Spore Print: White (see how to take a spore print here).

HABITAT / SEASON

Parasitic then saprobic on deciduous trees and old stumps.

EDIBILITY

Edible and good when young and fresh.

The Genus POLYPORUS & Related (Polypores): Characteristics to look out for:

• Nearly all are bracket fungi, but a few are with typical cap and stem. They have pores (holes at the end of tubes in the flesh) instead of gills on the underside.
• Usually tough/leathery or hard and woody (usually softer when young).
• Many are perennial or annual
.

Fawny coloured Deer Shield

This common wood-rotting mushroom has a variable season. It is prolific in summer and autumn, but if conditions are mild enough, it can appear as early as April or early winter if the weather is favourable.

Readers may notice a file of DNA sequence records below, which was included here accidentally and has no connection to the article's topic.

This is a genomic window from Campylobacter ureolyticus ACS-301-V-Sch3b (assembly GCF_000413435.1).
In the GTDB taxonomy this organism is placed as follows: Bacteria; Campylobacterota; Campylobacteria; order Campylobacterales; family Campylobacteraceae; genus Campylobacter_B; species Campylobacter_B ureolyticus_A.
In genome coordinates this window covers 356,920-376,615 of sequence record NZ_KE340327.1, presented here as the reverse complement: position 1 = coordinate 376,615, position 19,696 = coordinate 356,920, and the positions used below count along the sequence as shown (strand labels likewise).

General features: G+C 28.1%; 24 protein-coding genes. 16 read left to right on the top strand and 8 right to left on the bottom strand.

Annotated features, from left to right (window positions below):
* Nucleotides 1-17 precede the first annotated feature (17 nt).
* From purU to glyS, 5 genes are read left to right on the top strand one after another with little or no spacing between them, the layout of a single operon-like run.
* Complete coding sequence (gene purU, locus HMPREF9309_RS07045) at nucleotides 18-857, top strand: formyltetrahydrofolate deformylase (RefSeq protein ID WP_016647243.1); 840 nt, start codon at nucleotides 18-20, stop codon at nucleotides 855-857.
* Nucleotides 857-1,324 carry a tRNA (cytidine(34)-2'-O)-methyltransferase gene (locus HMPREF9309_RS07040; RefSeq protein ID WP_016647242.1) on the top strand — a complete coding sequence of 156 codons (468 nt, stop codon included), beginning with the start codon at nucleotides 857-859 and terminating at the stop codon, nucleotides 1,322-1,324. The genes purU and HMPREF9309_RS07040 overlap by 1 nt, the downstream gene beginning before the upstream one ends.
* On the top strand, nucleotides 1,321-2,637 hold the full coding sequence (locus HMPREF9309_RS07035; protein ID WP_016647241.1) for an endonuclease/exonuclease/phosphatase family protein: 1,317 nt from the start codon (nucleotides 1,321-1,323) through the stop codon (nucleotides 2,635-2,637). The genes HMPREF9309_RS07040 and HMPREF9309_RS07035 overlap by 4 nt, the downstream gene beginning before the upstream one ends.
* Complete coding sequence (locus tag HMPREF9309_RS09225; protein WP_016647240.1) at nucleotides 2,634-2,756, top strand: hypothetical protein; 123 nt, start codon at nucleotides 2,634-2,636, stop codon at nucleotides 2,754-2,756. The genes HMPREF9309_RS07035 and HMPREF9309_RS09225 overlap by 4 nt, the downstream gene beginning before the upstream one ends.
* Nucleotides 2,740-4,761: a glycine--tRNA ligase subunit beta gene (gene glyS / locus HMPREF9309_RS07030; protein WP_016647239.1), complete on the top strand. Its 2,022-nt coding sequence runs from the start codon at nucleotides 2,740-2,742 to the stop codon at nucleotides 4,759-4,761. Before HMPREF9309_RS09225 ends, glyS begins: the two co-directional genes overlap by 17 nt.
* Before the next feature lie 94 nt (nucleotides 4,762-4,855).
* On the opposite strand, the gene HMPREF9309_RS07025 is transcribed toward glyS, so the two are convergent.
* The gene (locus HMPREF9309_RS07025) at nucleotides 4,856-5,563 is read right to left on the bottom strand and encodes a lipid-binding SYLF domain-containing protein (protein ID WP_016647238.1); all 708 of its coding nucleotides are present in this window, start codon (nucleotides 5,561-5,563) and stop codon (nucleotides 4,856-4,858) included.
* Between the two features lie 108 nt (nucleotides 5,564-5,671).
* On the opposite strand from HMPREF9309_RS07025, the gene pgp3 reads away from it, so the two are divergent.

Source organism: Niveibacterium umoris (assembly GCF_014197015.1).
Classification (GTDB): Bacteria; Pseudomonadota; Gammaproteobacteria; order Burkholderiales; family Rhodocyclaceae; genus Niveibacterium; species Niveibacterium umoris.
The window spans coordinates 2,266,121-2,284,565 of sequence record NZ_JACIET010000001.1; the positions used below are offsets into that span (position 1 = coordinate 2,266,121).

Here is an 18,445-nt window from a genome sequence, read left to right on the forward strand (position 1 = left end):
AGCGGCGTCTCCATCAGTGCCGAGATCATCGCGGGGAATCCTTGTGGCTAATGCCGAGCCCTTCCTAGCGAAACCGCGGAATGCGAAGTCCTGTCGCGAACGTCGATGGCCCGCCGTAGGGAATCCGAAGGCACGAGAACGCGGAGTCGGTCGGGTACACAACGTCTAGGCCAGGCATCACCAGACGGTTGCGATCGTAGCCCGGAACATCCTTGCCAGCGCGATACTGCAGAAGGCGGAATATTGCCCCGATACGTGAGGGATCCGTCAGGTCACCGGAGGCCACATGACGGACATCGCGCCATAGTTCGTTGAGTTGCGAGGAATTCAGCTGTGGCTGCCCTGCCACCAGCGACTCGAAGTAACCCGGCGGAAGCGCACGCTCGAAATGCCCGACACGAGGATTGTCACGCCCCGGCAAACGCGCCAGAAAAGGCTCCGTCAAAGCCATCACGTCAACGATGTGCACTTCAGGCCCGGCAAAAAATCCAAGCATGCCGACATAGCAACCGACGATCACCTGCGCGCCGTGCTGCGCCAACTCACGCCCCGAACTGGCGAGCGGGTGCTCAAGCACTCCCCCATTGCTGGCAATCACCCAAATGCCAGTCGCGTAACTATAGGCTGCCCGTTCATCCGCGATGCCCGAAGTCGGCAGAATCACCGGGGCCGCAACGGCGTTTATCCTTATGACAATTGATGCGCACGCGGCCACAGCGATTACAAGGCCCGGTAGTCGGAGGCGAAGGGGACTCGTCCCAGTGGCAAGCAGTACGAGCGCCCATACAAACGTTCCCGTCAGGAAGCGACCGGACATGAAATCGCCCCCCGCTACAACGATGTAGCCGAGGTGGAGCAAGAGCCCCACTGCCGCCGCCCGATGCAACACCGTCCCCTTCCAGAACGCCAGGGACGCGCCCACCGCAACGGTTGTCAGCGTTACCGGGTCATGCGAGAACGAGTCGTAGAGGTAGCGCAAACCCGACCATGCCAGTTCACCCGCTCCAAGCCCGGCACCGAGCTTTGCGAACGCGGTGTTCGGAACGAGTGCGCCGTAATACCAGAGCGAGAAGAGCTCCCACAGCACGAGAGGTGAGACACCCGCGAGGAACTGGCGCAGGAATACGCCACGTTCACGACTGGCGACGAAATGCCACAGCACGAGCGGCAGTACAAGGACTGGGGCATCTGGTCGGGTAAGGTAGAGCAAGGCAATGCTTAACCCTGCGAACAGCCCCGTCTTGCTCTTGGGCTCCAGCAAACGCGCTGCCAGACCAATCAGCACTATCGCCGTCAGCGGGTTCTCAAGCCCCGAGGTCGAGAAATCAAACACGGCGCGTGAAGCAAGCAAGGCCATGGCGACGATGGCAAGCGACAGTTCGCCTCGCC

Pluteus cervinus The Deer Shield or Deer Mushroom (Pluteus cervinus) is one of the most common Shield mushrooms; and like nearly all of this genus, it is found on dead wood, stumps, logs and also wood chippings. It is a saprobe; getting nutrition from the dead wood and essentially breaking down the organism. It’s all part of life’s beautiful tapestry.

The cap of this particular Pluteus is smooth with variable colouring; mainly shades of brown (fawny like), but it can be paler and young specimens can be quite dark, as shown in the photo below. Subtle streaks can be seen radiating around the surface. Most often there is a slightly prominent central bump (umbo).

All mushrooms in this genus have a pink spore print and their gills are ‘free’ from the stem (See my other post on the Willow Shield mushroom here). They are initially white in colour, but over time they take on a pinkish hue as the spores mature. This is a good identification characteristic, albeit dependent on its age! Look around for older specimens if you can.

The stem is white and often becomes streaked with darker yellow-brown fibres as it ages. Also take a look at the base, where it usually is slightly swollen.